wail

verb
\ ˈwāl How to pronounce wail (audio) \
wailed; wailing; wails

Definition of wail

 (Entry 1 of 2)

intransitive verb

1 : to express sorrow audibly : lament
2 : to make a sound suggestive of a mournful cry
3 : to express dissatisfaction plaintively : complain

transitive verb

1 : to say or express plaintively wailed that her cake was ruined
2 archaic : bewail

wail

noun

Definition of wail (Entry 2 of 2)

1a : a usually prolonged cry or sound expressing grief or pain
b : a sound suggestive of wailing the wail of an air-raid siren
c : a querulous expression of grievance : complaint
2 : the act or practice of wailing : loud lamentation

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Other Words from wail

Verb

wailer \ ˈwā-​lər How to pronounce wail (audio) \ noun

Synonyms & Antonyms for wail

Synonyms: Verb

Synonyms: Noun

Antonyms: Verb

Antonyms: Noun

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Examples of wail in a Sentence

Verb The child started wailing after she stumbled and fell. A saxophone wailed in the background. “No! I don't want to go!” he wailed. She wailed that the vacation was ruined. Noun the wail of a siren a prolonged wail arose from every corner of the city as the victims of the earthquake were unearthed from the rubble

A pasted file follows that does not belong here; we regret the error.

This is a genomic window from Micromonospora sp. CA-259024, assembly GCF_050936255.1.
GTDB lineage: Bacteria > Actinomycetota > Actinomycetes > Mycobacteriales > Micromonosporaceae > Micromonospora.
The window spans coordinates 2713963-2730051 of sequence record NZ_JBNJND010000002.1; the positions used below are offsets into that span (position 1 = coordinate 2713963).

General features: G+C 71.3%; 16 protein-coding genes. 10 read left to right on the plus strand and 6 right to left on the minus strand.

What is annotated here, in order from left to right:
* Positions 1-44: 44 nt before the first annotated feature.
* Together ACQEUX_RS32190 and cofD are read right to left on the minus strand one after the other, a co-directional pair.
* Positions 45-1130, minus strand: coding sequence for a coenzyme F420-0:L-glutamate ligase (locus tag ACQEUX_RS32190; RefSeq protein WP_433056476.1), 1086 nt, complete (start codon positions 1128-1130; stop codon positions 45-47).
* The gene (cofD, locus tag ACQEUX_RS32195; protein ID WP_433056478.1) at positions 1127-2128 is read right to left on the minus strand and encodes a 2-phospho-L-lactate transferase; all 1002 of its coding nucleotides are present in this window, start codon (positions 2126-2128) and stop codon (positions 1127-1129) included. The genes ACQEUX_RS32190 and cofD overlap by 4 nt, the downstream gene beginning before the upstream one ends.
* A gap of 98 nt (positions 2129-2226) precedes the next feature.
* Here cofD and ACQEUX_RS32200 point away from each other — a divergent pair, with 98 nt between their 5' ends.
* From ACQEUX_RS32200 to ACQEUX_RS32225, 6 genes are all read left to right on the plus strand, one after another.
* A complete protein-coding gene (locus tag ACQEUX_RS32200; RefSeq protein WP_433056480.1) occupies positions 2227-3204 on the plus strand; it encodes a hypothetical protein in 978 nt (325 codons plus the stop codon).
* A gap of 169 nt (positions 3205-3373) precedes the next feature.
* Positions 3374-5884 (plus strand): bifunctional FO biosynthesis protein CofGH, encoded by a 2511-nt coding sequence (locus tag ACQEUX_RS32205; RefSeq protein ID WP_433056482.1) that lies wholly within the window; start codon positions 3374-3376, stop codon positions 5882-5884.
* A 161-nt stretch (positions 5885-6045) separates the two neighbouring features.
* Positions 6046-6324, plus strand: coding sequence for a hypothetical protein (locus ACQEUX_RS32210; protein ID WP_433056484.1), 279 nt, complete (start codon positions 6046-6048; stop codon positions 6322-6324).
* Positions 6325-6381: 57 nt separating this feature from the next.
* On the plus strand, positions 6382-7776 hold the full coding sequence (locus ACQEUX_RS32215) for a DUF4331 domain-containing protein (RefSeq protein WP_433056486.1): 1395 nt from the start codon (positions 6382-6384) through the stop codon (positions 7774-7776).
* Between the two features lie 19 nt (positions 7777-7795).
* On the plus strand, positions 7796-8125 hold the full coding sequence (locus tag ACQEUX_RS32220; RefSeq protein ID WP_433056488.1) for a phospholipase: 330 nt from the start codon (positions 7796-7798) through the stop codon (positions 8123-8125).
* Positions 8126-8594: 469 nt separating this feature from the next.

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Recent Examples on the Web: Verb Those left behind might fast alone in the mountains and wail and cut themselves. Sterling Holywhitemountain, The New Yorker, "Featherweight," 29 Mar. 2021 Soon, Yeimi Sofía’s sister, Nicol, 11, began to wail. New York Times, "Children Trapped by Colombia’s War, Five Years After Peace Deal," 27 Mar. 2021 Crenshaw loosens his tie, removes his shirt, and parachutes into Georgia like a comic-book superhero, landing on the car of some unsuspecting antifa members, who wail in terror. John Patrick Leary, The New Republic, "The Twisted “Patriotism” of the Far Right," 5 Feb. 2021 This is how the Japanese imperialists came to wail in fear of the guerrilla forces and their chukjibeop. Sooyoung Haft, Harpers Magazine, "Grounded in Truth," 5 Jan. 2021 Car alarms and sirens wail as a police dispatch voice calls for all available personnel and people stumble through downtown streets littered with glass. CBS News, "Dramatic video captures officers comment on RV warning moments before Nashville bombing: "Like something out of a movie"," 29 Dec. 2020 In several of the videos, reviewed and verified by CNN, some of the protesters can be seen carrying bodies, the flashlights on their phones the only thing illuminating the darkness as the sound of ambulance sirens wail in the background. Stephanie Busari, CNN, "How a bloody night of bullets and brutality quashed a young protest movement," 18 Nov. 2020 On that day, three minutes into the meeting the local lawnmowers will snarl, grunt and wail in unison right through your three-hour meeting. Write to me. Maria Shine Stewart, cleveland, "Ten ways videoconferencing mirrors life: Sun Messages," 7 Sep. 2020 Both Jemmas widen their eyes in mock terror as a banshee-screech of audio feedback begins to wail. Elizabeth Horkley, The Atlantic, "The First Great ‘Quarantine Horror’ Movie Has Arrived," 19 Aug. 2020 Recent Examples on the Web: Noun With Josh’s tsunami wail and Jake’s guitar heroics out front, the band has been celebrated for helping to restore a degree of prominence for rock in the popular music mainstream. Gary Graff, cleveland, "Greta Van Fleet looks to capture rock magic again with ‘The Battle at Garden’s Gate’," 12 Apr. 2021 Press on and the gritty intake wail at 8000 rpm reaches a lovely but loud 93 decibels. Tony Quiroga, Car and Driver, "Tested: 2021 Porsche Cayman GT4 PDK Will Set You Free," 19 Mar. 2021 Nearby, a wail of anguish went up from another cluster of people waiting for any news. New York Times, "8 People Killed in Atlanta-Area Massage Parlor Shootings," 17 Mar. 2021 Then vocalist Robin Roy does his best impression of Bruce Dickinson’s air-raid siren wail. Kory Grow, Rolling Stone, "What If Iron Maiden Wrote Metallica’s ‘Enter Sandman’?," 3 Mar. 2021 These days, the wail of ambulance sirens never seems to fall silent. New York Times, "‘We Are Forced to Live in These Conditions’: In Los Angeles, Virus Ravages Overcrowded Homes," 23 Jan. 2021 Bemoaning a lover who can't quite get on the same page as her, Danielle's voice is a mixture of determination and yearning, while Alana's bright, clean guitar riff backs her up with a lovelorn wail after each chorus. Billboard Staff, Billboard, "The 25 Best Rock Songs of 2020: Staff Picks," 15 Dec. 2020 This performance is full of emotion and storytelling but also just lets the dude wail (plus, all the points for a perfect outfit choice). Maggie Fremont, EW.com, "The Voice recap: The Top 5 sing for the title," 15 Dec. 2020 That turned out to be in the middle of the summer, when the streets echoed with the collective wail of outrage and grief over the decimation of black bodies. WSJ, "Leaders in Literature, Politics and Arts Share Their Favorite Books of 2020," 11 Dec. 2020